After the torturing of the captive was finished, by his premature death or otherwise, the family he was given to got to ultimately decide his fate; to kill or keep. If the captives were killed, they were cooked and eaten by the Iroquois village, thus they absorbed the captive’s spiritual power.13 If the captive were to be kept alive, his wounds were treated, and he became a member of Iroquois society as a member of the recently deceased; “I became aware that I was given in return for a dead man... causing the dead to become alive again in my person, according to their custom.”14 In the European sense, these adoptees were slaves, but in the Iroquois sense, they were members of their society with little to no political or social power; an infant. These adoptees could live dormantly as ‘lower class’ citizens or they could, using adopted Iroquois culture and techniques, rise through the political, social, or spiritual ranks to wield great power and influence over other Iroquois.15
Through torture, Iroquois reflected their complex culture to their victims. The need or desire to keep the captives alive resulted in heroism for the Iroquois warriors. The gift giving ceremonies reflected the social and political system of the Iroquois. The decisions of the grieving women to keep the captives alive or to kill them off reflected women's power within the society. The torturers’ taunts perversely reflected social life in the longhouses. If the captive died his spiritual power was absorbed, reflecting the Iroquois religion in a simplistic manner. And if the captive was adopted into an Iroquois family, he would be learning the culture from the ground up with the basis of what he learned through the torture; eventually revealing to him why he was taken captive in the first place: To replace a member of the recently deceased.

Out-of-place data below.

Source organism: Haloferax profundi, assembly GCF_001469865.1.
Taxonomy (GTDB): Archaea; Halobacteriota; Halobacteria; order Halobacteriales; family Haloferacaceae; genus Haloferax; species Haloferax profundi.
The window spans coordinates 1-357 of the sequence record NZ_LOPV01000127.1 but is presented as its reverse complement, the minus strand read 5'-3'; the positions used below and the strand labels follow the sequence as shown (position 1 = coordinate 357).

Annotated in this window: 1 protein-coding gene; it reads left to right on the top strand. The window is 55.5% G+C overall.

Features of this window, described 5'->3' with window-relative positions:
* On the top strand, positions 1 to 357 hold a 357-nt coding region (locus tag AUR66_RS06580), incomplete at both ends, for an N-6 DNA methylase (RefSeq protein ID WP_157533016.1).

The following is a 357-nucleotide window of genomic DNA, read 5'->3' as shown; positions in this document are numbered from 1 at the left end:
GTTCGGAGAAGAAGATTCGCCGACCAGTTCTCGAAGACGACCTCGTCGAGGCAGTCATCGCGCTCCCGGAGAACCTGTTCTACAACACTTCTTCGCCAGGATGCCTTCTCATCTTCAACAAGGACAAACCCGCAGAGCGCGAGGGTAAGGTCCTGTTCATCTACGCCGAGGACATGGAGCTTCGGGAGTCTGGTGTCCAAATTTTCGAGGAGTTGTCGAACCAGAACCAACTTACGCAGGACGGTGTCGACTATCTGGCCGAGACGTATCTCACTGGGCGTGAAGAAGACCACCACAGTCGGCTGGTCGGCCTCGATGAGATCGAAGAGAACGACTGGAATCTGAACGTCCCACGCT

- Richter refers to this practice as a “mourning-war” repeatedly within his book, The Ordeal of the Longhouse.
- Richter, Longhouse, pg. 38.